We are entering a period of rising rates. This is a fundamental change from the modus operandi of the last decade and represents a paradigm shift for markets and investors. Therefore, volatility looks likely to stick around for some time. Accordingly, investing in low volatility stocks, which have been shown to perform just as well, if not better, than stock market indices during periods of stress, seems like a good idea. Barron’s chooses the ten lowest volatility stocks on the market, a list which includes Aflac, Coca-Cola, Loews, PepsiCo, Berkshire Hathaway, and Procter & Gamble, among others.
FINSUM: Given the ground shifting beneath investors’ feet, having some allocation to low volatility stocks seems like a wise plan.
Unfortunately, there have been many school shootings and other massacres over the last few years. Each of them was followed by a brief outcry to increase gun regulation, to which there was no government response. However, something feels different this time around, and President Trump is moving to tighten some gun rules. Now it might be Wall Street’s turn to step back, as big asset managers such as BlackRock are looking at ways to strip gun companies out of the portfolios of clients who do not want to invest in them. Gun sector stocks have slumped badly since Trump’s election, mostly because the threat of new regulation—which drives gun sales—seems to be gone.
FINSUM: We are very unsure of how things will proceed here, but we can say that there does seem to be increasing political momentum towards more gun control for the first time in many years), which could influence Wall Street.
In an article that addresses an issue unknown to us—that Americans don’t give US stocks enough love (?!)—BlackRock says that investors should buy American stocks in some select sectors. BlackRock says that “We have upgraded our tactical view of U.S. equities to overweight from neutral” continuing “The reason: Impending fiscal stimulus is supercharging U.S. earnings growth expectations”. Blackrock says it likes American tech stocks, US financials, and momentum and value plays.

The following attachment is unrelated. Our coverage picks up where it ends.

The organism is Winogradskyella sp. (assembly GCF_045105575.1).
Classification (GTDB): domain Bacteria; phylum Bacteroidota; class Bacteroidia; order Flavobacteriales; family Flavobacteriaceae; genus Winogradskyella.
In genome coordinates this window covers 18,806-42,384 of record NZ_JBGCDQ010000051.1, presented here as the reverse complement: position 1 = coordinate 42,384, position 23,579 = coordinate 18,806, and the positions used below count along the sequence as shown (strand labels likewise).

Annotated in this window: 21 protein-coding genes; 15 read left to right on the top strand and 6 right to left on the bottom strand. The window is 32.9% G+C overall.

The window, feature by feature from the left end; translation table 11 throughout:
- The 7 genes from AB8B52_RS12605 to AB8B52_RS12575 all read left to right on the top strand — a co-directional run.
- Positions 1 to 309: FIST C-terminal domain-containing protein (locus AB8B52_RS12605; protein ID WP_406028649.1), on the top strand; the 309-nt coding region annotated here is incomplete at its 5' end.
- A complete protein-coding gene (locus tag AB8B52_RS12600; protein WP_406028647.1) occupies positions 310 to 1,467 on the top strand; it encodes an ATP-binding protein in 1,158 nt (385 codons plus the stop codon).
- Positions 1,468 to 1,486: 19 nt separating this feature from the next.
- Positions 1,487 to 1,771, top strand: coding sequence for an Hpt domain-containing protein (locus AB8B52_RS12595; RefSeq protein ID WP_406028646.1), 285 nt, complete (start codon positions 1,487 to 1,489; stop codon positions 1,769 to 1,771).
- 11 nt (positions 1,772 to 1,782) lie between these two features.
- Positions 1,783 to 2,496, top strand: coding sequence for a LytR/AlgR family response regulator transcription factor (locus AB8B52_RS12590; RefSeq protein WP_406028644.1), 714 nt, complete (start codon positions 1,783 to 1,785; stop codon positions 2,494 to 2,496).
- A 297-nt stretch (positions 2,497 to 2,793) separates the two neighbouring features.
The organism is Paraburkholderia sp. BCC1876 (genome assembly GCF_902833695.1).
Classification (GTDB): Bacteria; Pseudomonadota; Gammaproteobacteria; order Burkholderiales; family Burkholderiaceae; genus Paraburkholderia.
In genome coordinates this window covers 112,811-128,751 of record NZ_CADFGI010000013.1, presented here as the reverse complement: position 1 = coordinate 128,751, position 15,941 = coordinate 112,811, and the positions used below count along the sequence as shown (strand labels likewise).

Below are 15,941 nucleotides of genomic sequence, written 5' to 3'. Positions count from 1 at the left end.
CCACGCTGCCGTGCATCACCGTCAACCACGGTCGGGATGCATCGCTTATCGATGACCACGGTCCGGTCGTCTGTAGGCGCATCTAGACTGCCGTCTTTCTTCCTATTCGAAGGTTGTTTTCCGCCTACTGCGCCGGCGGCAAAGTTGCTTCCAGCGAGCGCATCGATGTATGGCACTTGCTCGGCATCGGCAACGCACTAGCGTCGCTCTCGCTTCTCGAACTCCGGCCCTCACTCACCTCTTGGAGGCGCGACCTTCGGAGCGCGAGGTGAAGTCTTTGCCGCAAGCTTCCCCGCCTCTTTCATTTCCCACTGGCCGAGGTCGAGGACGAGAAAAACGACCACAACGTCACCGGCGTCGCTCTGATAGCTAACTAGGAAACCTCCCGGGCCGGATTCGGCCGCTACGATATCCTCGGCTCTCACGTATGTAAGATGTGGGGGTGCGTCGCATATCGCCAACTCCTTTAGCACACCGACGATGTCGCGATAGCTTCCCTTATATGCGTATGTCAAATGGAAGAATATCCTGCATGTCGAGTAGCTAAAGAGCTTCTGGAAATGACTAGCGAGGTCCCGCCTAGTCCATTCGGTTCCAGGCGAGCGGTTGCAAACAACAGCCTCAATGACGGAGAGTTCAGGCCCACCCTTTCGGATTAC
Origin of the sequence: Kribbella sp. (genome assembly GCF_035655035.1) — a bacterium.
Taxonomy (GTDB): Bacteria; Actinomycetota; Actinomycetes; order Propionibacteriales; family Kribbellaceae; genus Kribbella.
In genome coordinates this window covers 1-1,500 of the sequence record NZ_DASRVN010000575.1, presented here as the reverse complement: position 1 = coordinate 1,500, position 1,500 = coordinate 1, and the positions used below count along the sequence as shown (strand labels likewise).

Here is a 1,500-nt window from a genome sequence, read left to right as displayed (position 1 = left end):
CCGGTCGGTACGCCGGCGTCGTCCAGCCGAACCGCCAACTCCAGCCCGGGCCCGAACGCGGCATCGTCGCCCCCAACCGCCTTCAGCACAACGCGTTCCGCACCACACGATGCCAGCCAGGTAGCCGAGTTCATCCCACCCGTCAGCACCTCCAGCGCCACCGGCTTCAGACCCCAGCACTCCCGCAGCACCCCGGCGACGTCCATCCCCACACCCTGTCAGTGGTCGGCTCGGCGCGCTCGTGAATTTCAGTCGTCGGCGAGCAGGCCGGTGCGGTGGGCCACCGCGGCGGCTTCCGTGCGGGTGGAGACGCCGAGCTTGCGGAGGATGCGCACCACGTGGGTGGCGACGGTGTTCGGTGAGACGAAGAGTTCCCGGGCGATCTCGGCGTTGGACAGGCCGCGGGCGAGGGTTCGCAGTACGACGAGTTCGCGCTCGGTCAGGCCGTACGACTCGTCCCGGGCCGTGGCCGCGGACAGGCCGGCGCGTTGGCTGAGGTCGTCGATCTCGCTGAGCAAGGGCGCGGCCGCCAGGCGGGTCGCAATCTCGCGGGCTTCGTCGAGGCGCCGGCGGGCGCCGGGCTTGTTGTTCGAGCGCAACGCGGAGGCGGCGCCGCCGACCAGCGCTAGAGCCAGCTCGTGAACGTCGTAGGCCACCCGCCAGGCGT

FINSUM: US stocks surely haven’t been short on love over the last year, but we suspect BlackRock just means in the last few weeks. In that perspective, we agree that things aren’t as bearish as many fear.
This topic gets thrown around a reasonable amount in the media, but because it seems to defy normal human perception, we wanted to run a story on it—the growing and dangerous level of stock concentration. So what do we mean by that? We mean that three stocks—Amazon, Microsoft, and Netflix, have accounted for almost 50% of all the gains of the S&P 500 so far this year. This kind of concentration plays itself out time and again, whether it be in broad index tracking, or in niche sector ETFs, which end up being hugely weighted to just a few stocks.
FINSUM: Anyone can understand the danger of concentration at the point of purchase, but one of the key points to remember is that time tends to make a portfolio more and more unbalanced as the winners inevitably grab a larger share and the losers less.
It is hard to overstate how well Apple is doing right now. Despite flat volume in phone sales, the huge prices of its devices mean not only are its revenue and profits surging, but it now commands its largest ever share of the smartphone market (51% globally). The company’s first quarter revenue was up 13% from last year, with net income hitting a jaw dropping $20.1 bn in the first quarter. Apple now commands 76% of all smartphone revenue in the US.
FINSUM: Apple’s ability to compel consumers to pay exorbitant prices for its product is a sign of strength for the overall business. Imagine if the iPhone X had actually been a hit?
Morgan Stanley has just come out with a big warning for investors. The bank says that the selloff over the last few weeks, which amounted to around 10% at its peak, was just a tiny start to what is to come. Describing the recent losses as the “Appetizer, not the main course”, Morgan Stanley says that big trouble will occur when growth weakens but inflation keeps moving ahead. “Strong global growth and a good first-quarter reporting season provided an important offset. We remain on watch for ‘tricky hand-off’ in the second quarter, as core inflation rises and activity indicators moderate”.
FINSUM: If growth starts to weaken, but inflation and rates are still rising, that is the catalyst for a big correction, or more likely, a prolonged bear market. But we are not there yet.